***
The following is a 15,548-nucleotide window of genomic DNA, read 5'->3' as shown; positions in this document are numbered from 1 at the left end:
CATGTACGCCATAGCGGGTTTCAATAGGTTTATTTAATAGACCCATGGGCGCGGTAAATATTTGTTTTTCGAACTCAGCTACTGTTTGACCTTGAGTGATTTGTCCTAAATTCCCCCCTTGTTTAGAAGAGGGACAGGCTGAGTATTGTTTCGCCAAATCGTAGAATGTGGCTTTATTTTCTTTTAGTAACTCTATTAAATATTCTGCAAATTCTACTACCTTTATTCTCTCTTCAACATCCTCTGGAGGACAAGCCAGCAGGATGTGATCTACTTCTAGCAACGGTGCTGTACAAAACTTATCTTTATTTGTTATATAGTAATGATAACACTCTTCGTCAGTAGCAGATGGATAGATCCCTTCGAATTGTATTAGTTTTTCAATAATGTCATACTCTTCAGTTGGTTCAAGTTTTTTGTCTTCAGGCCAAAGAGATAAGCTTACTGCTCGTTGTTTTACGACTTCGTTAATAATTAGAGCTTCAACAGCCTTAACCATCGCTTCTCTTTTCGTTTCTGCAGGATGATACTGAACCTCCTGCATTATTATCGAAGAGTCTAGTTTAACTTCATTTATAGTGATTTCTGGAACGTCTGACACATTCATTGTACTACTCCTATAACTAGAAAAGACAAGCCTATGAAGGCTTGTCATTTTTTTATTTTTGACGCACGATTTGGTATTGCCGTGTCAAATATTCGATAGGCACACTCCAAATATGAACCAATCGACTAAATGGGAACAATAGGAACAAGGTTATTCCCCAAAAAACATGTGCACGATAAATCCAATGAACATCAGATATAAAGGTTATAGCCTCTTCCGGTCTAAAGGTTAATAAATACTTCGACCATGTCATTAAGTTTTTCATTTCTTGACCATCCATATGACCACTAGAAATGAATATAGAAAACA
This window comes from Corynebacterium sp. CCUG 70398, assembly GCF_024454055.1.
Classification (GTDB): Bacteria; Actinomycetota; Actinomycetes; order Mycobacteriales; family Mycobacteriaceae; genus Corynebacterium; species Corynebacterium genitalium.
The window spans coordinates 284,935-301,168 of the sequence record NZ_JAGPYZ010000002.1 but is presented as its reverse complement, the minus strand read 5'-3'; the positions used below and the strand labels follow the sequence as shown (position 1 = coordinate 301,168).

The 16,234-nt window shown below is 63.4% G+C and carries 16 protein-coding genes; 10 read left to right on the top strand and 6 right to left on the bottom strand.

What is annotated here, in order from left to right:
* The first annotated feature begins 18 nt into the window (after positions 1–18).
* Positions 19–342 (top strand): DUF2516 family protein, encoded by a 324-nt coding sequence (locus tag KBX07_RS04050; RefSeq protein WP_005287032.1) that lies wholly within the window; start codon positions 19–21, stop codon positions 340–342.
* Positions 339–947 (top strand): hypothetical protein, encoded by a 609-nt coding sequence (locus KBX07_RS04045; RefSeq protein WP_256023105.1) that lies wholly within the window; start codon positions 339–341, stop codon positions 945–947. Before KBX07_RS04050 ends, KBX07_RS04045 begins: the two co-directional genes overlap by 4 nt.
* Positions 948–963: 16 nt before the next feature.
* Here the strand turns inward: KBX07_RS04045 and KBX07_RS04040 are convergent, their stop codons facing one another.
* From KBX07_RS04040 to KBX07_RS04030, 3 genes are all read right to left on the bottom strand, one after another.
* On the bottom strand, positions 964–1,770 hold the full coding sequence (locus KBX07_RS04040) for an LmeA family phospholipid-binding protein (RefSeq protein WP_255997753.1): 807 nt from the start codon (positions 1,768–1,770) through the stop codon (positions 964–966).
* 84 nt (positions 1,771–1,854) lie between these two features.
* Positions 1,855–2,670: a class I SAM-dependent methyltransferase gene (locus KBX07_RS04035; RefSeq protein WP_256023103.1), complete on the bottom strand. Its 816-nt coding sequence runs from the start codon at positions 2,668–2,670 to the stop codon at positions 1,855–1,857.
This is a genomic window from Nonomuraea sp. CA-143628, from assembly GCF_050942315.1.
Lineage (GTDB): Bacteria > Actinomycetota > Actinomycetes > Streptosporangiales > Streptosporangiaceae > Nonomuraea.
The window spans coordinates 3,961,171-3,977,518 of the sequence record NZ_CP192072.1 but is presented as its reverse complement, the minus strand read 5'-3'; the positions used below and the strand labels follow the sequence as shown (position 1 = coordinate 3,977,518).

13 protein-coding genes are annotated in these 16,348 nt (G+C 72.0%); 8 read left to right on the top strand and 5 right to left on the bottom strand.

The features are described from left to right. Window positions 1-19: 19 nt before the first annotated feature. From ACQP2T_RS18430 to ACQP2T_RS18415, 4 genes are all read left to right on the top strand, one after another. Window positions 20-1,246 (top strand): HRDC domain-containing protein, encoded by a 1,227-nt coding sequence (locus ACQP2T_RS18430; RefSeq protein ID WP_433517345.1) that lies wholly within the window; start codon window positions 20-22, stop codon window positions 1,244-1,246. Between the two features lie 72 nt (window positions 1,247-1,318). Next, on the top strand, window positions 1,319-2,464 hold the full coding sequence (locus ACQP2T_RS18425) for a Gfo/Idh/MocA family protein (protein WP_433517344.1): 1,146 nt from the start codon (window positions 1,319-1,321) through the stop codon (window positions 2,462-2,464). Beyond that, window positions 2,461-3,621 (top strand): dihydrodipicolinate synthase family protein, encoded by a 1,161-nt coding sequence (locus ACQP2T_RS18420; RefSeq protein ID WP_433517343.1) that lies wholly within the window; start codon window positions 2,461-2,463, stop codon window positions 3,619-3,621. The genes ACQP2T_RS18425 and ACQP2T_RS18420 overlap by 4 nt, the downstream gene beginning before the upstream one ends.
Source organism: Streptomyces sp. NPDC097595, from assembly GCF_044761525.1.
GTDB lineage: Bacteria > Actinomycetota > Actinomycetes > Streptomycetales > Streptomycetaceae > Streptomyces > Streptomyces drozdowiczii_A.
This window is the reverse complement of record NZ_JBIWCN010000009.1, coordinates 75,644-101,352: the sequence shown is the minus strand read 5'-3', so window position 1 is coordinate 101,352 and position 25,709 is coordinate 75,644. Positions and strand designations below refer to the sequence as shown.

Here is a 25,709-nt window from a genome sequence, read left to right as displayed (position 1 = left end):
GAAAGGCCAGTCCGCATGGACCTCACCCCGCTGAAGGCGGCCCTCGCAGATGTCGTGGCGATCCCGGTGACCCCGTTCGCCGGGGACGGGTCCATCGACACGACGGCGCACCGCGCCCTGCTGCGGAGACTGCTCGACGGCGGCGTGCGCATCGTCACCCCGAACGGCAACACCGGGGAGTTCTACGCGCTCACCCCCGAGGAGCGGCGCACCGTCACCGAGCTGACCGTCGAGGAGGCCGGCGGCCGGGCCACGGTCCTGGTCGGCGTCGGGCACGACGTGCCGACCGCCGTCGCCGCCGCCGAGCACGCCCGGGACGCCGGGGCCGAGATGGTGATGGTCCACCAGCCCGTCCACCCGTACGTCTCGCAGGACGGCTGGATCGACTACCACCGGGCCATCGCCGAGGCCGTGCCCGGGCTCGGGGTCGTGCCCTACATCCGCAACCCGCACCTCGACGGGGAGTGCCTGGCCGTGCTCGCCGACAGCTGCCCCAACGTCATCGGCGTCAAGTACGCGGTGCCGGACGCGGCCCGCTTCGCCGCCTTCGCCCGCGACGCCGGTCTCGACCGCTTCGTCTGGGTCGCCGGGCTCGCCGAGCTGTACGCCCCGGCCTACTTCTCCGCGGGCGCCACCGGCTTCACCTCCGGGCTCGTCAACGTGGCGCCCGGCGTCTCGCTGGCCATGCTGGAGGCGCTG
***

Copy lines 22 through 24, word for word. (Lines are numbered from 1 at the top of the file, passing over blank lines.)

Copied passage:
Source organism: Streptomyces sp. NPDC097595, from assembly GCF_044761525.1.
GTDB lineage: Bacteria > Actinomycetota > Actinomycetes > Streptomycetales > Streptomycetaceae > Streptomyces > Streptomyces drozdowiczii_A.
This window is the reverse complement of record NZ_JBIWCN010000009.1, coordinates 75,644-101,352: the sequence shown is the minus strand read 5'-3', so window position 1 is coordinate 101,352 and position 25,709 is coordinate 75,644. Positions and strand designations below refer to the sequence as shown.